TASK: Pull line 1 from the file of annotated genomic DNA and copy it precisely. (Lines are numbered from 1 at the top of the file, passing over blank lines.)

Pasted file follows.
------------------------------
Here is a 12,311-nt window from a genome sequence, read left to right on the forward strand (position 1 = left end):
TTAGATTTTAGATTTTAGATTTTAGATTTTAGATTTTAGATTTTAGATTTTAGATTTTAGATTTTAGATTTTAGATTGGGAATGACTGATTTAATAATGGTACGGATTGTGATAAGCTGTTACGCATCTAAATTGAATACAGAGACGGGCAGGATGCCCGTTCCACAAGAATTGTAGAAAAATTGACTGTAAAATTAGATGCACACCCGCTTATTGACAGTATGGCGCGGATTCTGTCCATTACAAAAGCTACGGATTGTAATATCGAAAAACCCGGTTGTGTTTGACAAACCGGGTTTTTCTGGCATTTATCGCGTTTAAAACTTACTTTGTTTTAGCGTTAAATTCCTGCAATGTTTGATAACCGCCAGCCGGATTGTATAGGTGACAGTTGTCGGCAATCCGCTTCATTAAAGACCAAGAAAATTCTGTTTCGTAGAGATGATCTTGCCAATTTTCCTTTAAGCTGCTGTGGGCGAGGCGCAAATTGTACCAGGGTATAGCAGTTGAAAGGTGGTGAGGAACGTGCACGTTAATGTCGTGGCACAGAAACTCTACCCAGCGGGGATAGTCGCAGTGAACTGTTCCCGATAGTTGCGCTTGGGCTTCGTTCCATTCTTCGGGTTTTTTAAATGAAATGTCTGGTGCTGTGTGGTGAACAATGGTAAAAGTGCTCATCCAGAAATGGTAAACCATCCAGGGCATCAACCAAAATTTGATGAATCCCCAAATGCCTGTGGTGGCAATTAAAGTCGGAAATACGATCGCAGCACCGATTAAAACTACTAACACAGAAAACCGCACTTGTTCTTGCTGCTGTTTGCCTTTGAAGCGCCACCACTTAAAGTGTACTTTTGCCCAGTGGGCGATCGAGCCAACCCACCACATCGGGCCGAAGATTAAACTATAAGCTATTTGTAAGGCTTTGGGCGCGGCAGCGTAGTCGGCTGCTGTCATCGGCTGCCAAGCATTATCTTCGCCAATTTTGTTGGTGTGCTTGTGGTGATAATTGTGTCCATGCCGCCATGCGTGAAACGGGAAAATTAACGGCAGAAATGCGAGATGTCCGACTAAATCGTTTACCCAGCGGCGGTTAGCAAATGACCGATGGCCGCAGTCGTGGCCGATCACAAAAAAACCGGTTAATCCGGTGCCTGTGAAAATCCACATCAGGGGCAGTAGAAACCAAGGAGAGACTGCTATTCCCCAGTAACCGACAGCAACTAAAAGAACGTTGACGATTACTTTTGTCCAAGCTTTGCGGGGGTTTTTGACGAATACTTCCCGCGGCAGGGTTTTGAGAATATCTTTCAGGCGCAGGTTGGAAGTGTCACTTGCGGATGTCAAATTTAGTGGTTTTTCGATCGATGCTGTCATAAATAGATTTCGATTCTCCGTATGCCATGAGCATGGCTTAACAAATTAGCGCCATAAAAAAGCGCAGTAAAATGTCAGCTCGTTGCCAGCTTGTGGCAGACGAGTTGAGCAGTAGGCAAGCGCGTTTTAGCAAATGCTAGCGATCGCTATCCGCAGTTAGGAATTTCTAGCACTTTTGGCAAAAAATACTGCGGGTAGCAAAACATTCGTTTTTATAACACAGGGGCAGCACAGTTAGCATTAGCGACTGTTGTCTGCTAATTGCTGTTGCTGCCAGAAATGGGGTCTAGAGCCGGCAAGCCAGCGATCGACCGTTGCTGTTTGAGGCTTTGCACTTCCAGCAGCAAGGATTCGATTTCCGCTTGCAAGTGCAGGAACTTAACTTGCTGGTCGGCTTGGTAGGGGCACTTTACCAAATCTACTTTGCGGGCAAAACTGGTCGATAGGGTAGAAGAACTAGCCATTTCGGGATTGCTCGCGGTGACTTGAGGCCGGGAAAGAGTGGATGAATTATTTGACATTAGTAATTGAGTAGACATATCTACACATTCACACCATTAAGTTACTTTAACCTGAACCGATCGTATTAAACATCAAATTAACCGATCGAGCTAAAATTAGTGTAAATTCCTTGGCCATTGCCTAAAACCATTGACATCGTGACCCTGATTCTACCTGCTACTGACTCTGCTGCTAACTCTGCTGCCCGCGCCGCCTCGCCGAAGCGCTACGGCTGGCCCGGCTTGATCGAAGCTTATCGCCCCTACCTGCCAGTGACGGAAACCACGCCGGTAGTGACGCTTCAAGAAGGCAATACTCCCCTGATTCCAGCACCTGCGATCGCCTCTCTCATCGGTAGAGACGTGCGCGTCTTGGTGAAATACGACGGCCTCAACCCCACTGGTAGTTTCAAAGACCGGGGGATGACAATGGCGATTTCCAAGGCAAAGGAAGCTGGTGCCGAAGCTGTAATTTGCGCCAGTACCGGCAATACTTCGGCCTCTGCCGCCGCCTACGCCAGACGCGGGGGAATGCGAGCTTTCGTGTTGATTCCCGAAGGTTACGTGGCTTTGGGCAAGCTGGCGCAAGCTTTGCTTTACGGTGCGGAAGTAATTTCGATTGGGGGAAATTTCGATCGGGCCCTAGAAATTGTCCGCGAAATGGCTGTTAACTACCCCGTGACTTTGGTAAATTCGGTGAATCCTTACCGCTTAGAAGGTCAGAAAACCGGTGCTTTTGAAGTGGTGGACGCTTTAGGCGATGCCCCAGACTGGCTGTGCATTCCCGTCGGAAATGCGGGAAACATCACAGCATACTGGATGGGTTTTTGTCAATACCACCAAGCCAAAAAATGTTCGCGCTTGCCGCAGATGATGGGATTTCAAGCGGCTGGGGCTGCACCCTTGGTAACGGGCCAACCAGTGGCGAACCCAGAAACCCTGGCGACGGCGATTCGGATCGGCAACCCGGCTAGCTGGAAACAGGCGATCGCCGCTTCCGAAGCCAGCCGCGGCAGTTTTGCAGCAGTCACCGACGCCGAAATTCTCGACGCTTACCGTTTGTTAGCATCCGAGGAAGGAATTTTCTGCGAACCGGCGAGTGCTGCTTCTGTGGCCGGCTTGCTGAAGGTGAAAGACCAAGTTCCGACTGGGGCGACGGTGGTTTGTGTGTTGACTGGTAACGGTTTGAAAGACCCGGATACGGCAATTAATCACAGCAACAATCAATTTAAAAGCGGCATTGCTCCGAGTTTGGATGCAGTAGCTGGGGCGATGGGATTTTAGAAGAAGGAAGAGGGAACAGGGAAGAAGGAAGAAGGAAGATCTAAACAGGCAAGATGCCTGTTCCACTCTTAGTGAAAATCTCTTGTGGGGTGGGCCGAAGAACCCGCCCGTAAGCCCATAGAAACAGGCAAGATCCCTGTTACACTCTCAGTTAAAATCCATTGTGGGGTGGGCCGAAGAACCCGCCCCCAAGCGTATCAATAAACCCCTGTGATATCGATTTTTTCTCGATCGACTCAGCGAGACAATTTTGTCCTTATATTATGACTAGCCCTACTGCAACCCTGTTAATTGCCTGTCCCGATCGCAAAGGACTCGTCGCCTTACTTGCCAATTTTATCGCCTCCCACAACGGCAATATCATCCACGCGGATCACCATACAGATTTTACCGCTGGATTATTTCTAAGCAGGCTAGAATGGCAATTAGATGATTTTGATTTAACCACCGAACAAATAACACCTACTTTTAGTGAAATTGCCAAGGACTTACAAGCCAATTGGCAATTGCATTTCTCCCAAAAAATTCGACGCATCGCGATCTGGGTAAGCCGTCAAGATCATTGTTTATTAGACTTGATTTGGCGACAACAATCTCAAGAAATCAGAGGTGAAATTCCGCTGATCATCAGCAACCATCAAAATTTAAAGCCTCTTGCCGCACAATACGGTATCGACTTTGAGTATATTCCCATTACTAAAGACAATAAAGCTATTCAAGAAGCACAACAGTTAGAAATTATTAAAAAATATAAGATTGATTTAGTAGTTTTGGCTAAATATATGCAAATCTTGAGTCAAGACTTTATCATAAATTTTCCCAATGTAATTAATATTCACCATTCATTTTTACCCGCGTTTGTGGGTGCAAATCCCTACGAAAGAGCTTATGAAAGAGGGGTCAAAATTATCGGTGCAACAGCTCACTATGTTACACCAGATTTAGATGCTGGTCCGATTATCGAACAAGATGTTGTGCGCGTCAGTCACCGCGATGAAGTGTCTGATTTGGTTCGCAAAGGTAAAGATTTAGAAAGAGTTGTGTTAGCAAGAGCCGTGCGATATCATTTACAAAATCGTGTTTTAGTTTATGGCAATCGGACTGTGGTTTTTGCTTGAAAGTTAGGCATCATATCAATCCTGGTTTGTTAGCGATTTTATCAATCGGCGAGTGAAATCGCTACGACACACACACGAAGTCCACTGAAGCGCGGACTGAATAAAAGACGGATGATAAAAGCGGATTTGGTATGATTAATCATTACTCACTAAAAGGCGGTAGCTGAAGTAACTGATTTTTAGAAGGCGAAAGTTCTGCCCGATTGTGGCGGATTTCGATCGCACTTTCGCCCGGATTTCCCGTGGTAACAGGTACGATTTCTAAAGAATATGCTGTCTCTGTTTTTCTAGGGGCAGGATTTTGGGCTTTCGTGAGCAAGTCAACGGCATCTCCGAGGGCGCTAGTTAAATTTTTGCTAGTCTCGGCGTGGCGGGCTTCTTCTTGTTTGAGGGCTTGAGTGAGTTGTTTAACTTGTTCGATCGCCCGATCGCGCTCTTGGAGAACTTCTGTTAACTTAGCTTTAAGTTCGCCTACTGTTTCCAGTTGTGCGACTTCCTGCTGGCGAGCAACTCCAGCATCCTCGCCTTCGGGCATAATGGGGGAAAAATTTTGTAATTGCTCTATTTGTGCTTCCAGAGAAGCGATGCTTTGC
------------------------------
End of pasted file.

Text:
Here is a 12,311-nt window from a genome sequence, read left to right on the forward strand (position 1 = left end):